This sweet salted Caramel Sauce is scrumptious, smooth, and easy to make at home! Make it in minutes with just a few ingredients for a rich caramel sauce recipe that’s amazing on desserts, coffee drinks, and ciders! Tips to make it perfectly every time!
A family favorite, we love this caramel sauce drizzled on desserts like bread pudding, cheesecake, apple crisp, and pumpkin pie. Dress up your morning coffee or use a spoonful in your overnight oatmeal or waffles. Use the tips in my recipe to make the easiest, most delicious caramel sauce anytime. It’s tasty, smooth, creamy, and perfect every single time!
Desserts, apple slices, popcorn, and tasty drinks taste a little more elevated with a drizzle or dunk of caramel sauce. Especially THIS caramel sauce. So good on everything – even a tablespoon – it’s smooth, sweet, a little salty, a lot scrumptious! And so easy – you can make this delicious homemade Salted Caramel Sauce at home in 10 minutes with four ingredients plus a little water.
This is by far the easiest Caramel Sauce I’ve ever made, the best I’ve ever tasted, and so much better than any you can buy at the store or coffee house. I’ve included tips I’ve learned over years of making this caramel sauce that will help you make it perfectly every time.
Table of Contents
Be sure to see the recipe card below for the full listing of ingredients, instructions, notes, and estimated nutritional information.
- Sugar – Use granulated or raw cane sugar for this recipe.
- Butter – Use salted butter that you’ve cut into pieces.
- Heavy Cream – Adds a creamy, rich consistency to the finished caramel sauce.
- Coarse Sea Salt – Adds the signature saltiness to the salted caramel sauce. If you prefer it unsalted, omit since you are also using salted butter.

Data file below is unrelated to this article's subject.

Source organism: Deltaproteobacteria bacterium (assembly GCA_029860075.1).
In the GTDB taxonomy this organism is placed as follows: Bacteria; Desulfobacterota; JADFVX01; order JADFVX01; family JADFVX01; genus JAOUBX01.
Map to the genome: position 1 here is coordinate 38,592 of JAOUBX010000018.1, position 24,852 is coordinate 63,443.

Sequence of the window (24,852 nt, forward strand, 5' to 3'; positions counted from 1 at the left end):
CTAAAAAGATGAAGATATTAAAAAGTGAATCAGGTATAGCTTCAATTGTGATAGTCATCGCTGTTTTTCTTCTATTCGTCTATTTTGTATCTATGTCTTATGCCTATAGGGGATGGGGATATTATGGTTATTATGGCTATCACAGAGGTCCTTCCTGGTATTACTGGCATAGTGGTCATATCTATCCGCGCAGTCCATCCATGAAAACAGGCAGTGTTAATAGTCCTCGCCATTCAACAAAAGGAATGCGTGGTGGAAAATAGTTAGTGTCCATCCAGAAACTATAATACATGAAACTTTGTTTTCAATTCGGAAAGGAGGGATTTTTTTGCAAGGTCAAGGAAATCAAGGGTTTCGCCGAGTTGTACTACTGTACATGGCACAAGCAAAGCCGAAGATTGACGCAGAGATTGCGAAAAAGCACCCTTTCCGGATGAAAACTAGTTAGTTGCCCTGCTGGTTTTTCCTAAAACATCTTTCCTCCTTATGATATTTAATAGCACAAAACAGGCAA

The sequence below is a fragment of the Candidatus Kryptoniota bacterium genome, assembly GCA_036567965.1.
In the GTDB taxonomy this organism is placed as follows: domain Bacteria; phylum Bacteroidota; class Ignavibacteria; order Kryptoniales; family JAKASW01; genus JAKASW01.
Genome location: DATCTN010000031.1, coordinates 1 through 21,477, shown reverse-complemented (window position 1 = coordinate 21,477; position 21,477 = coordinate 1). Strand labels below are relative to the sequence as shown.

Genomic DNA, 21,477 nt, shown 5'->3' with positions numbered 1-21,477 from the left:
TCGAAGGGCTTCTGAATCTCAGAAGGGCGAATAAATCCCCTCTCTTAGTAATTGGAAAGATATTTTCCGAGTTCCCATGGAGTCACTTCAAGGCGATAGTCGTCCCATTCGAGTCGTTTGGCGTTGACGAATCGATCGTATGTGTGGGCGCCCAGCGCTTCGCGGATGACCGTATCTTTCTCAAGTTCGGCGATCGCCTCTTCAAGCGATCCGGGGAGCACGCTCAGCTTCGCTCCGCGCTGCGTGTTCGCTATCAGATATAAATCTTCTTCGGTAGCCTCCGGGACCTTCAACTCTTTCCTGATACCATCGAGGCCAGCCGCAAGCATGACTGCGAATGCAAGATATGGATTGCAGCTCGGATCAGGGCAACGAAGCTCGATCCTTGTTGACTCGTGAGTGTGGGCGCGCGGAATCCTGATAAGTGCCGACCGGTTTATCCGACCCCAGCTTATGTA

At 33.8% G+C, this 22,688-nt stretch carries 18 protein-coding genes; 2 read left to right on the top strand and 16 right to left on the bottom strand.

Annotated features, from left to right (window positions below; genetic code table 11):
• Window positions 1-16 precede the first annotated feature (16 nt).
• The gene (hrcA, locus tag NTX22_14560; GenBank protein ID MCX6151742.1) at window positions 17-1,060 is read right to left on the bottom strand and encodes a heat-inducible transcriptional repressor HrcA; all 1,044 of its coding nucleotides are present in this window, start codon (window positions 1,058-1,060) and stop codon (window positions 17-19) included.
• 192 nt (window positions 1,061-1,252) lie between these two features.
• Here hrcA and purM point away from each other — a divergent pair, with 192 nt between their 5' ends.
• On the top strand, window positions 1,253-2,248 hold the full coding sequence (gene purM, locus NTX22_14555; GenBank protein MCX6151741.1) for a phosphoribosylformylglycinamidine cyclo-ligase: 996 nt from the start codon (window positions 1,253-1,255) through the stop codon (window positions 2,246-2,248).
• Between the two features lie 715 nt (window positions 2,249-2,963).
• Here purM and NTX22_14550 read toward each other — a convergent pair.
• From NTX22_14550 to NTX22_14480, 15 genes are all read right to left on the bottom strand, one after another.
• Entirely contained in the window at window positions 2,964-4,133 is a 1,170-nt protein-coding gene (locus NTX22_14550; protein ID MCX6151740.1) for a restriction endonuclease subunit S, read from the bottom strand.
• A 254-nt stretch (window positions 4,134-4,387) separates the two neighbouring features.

- Water – Used to help melt the sugar.
Tips for the Best Caramel Sauce
- Clean tools. To prevent crystallization in your caramel, make sure that your pot and spoon are extremely clean. Any debris can cause crystallization.
- Wood or silicone. Mix the sugar and water using only a wooden or silicone spoon.
- Swirl gently with a clean wooden or silicone spoon to prevent grainy caramel.
- Thermometer. Use an instant-read or candy thermometer.
- Optional ingredient. As an option, you may add 1 teaspoon of corn syrup with the sugar and water to prevent any crystallization if you wish.
How to Make Caramel Sauce
Combine sugar and water. In a 3-quart saucepan set over medium heat, add the sugar and water to the saucepan and stir with a wooden spoon or silicone spoon until well combined. (It is important to use either of these types of spoons at this stage). The water helps the sugar to melt, which is called caramelization.
Swirl gently. Once the sugar is melted, gently swirl the pan over the heat if needed.
Use a thermometer. I use an instant-read or candy thermometer when making my recipe. When the thermometer registers 350º F, and the mixture is light amber, the caramel sauce is ready for the next stage.
Add butter. Add all of your butter pieces to the saucepan and whisk until the butter is fully incorporated. Mix carefully as the caramel will bubble up, but continue to whisk to make sure all of the butter has melted.